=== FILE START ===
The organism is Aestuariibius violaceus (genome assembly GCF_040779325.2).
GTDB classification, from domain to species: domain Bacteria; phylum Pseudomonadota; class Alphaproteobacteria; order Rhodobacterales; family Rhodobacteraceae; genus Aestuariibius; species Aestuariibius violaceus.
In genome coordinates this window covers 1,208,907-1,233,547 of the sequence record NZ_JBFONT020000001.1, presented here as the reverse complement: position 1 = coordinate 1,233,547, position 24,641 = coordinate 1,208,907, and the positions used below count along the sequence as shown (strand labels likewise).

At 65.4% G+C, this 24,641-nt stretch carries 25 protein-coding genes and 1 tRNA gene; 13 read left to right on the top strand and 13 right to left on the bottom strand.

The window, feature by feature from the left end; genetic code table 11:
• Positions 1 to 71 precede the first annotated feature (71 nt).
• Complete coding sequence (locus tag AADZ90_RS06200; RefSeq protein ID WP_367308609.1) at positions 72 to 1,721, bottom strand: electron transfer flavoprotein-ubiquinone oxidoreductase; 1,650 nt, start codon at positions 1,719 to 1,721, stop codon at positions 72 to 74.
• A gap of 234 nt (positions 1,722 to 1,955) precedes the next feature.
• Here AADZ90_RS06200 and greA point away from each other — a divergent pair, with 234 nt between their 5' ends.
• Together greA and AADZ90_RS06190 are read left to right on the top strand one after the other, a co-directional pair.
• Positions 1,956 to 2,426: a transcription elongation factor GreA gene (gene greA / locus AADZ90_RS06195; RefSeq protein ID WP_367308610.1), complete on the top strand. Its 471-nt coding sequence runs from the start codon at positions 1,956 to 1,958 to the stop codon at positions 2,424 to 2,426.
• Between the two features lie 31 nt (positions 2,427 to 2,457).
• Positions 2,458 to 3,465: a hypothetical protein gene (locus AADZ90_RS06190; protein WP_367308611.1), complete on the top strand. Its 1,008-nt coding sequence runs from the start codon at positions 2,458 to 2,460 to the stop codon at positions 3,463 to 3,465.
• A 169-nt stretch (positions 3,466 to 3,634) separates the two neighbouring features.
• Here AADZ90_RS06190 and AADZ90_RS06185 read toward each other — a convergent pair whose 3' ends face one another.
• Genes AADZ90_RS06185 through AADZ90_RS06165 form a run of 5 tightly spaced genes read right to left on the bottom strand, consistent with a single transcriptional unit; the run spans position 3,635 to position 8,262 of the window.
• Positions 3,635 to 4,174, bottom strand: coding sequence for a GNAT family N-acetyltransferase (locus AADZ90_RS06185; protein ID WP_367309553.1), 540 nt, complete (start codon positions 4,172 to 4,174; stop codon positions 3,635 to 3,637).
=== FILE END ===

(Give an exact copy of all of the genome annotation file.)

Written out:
The organism is Aestuariibius violaceus (genome assembly GCF_040779325.2).
GTDB classification, from domain to species: domain Bacteria; phylum Pseudomonadota; class Alphaproteobacteria; order Rhodobacterales; family Rhodobacteraceae; genus Aestuariibius; species Aestuariibius violaceus.
In genome coordinates this window covers 1,208,907-1,233,547 of the sequence record NZ_JBFONT020000001.1, presented here as the reverse complement: position 1 = coordinate 1,233,547, position 24,641 = coordinate 1,208,907, and the positions used below count along the sequence as shown (strand labels likewise).

At 65.4% G+C, this 24,641-nt stretch carries 25 protein-coding genes and 1 tRNA gene; 13 read left to right on the top strand and 13 right to left on the bottom strand.

The window, feature by feature from the left end; genetic code table 11:
• Positions 1 to 71 precede the first annotated feature (71 nt).
• Complete coding sequence (locus tag AADZ90_RS06200; RefSeq protein ID WP_367308609.1) at positions 72 to 1,721, bottom strand: electron transfer flavoprotein-ubiquinone oxidoreductase; 1,650 nt, start codon at positions 1,719 to 1,721, stop codon at positions 72 to 74.
• A gap of 234 nt (positions 1,722 to 1,955) precedes the next feature.
• Here AADZ90_RS06200 and greA point away from each other — a divergent pair, with 234 nt between their 5' ends.
• Together greA and AADZ90_RS06190 are read left to right on the top strand one after the other, a co-directional pair.
• Positions 1,956 to 2,426: a transcription elongation factor GreA gene (gene greA / locus AADZ90_RS06195; RefSeq protein ID WP_367308610.1), complete on the top strand. Its 471-nt coding sequence runs from the start codon at positions 1,956 to 1,958 to the stop codon at positions 2,424 to 2,426.
• Between the two features lie 31 nt (positions 2,427 to 2,457).
• Positions 2,458 to 3,465: a hypothetical protein gene (locus AADZ90_RS06190; protein WP_367308611.1), complete on the top strand. Its 1,008-nt coding sequence runs from the start codon at positions 2,458 to 2,460 to the stop codon at positions 3,463 to 3,465.
• A 169-nt stretch (positions 3,466 to 3,634) separates the two neighbouring features.
• Here AADZ90_RS06190 and AADZ90_RS06185 read toward each other — a convergent pair whose 3' ends face one another.
• Genes AADZ90_RS06185 through AADZ90_RS06165 form a run of 5 tightly spaced genes read right to left on the bottom strand, consistent with a single transcriptional unit; the run spans position 3,635 to position 8,262 of the window.
• Positions 3,635 to 4,174, bottom strand: coding sequence for a GNAT family N-acetyltransferase (locus AADZ90_RS06185; protein ID WP_367309553.1), 540 nt, complete (start codon positions 4,172 to 4,174; stop codon positions 3,635 to 3,637).